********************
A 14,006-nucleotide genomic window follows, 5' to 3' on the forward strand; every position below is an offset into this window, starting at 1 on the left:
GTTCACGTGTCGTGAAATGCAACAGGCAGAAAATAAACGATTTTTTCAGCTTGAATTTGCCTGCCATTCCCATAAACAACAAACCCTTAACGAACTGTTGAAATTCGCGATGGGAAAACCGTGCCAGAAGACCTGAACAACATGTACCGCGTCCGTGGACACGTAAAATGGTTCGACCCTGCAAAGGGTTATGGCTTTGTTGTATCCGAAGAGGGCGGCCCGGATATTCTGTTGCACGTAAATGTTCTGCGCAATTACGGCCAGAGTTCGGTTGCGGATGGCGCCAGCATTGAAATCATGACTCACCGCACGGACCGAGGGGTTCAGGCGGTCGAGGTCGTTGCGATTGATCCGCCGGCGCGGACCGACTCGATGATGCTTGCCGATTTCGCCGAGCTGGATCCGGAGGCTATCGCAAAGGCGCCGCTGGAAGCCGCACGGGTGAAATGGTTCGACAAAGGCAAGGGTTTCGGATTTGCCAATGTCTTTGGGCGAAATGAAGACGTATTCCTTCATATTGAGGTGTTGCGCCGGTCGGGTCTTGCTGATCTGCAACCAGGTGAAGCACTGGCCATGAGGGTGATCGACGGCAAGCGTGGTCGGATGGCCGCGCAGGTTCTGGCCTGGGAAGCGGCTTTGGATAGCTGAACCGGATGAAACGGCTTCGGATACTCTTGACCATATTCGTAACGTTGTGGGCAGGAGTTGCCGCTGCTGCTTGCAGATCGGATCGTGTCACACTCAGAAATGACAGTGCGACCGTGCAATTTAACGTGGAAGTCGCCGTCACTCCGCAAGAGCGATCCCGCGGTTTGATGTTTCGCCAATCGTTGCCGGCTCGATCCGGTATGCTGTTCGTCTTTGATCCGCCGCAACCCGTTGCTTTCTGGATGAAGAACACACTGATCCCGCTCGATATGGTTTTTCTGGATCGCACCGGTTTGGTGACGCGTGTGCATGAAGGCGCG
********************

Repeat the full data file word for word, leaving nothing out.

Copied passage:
A 14,006-nucleotide genomic window follows, 5' to 3' on the forward strand; every position below is an offset into this window, starting at 1 on the left:
GTTCACGTGTCGTGAAATGCAACAGGCAGAAAATAAACGATTTTTTCAGCTTGAATTTGCCTGCCATTCCCATAAACAACAAACCCTTAACGAACTGTTGAAATTCGCGATGGGAAAACCGTGCCAGAAGACCTGAACAACATGTACCGCGTCCGTGGACACGTAAAATGGTTCGACCCTGCAAAGGGTTATGGCTTTGTTGTATCCGAAGAGGGCGGCCCGGATATTCTGTTGCACGTAAATGTTCTGCGCAATTACGGCCAGAGTTCGGTTGCGGATGGCGCCAGCATTGAAATCATGACTCACCGCACGGACCGAGGGGTTCAGGCGGTCGAGGTCGTTGCGATTGATCCGCCGGCGCGGACCGACTCGATGATGCTTGCCGATTTCGCCGAGCTGGATCCGGAGGCTATCGCAAAGGCGCCGCTGGAAGCCGCACGGGTGAAATGGTTCGACAAAGGCAAGGGTTTCGGATTTGCCAATGTCTTTGGGCGAAATGAAGACGTATTCCTTCATATTGAGGTGTTGCGCCGGTCGGGTCTTGCTGATCTGCAACCAGGTGAAGCACTGGCCATGAGGGTGATCGACGGCAAGCGTGGTCGGATGGCCGCGCAGGTTCTGGCCTGGGAAGCGGCTTTGGATAGCTGAACCGGATGAAACGGCTTCGGATACTCTTGACCATATTCGTAACGTTGTGGGCAGGAGTTGCCGCTGCTGCTTGCAGATCGGATCGTGTCACACTCAGAAATGACAGTGCGACCGTGCAATTTAACGTGGAAGTCGCCGTCACTCCGCAAGAGCGATCCCGCGGTTTGATGTTTCGCCAATCGTTGCCGGCTCGATCCGGTATGCTGTTCGTCTTTGATCCGCCGCAACCCGTTGCTTTCTGGATGAAGAACACACTGATCCCGCTCGATATGGTTTTTCTGGATCGCACCGGTTTGGTGACGCGTGTGCATGAAGGCGCG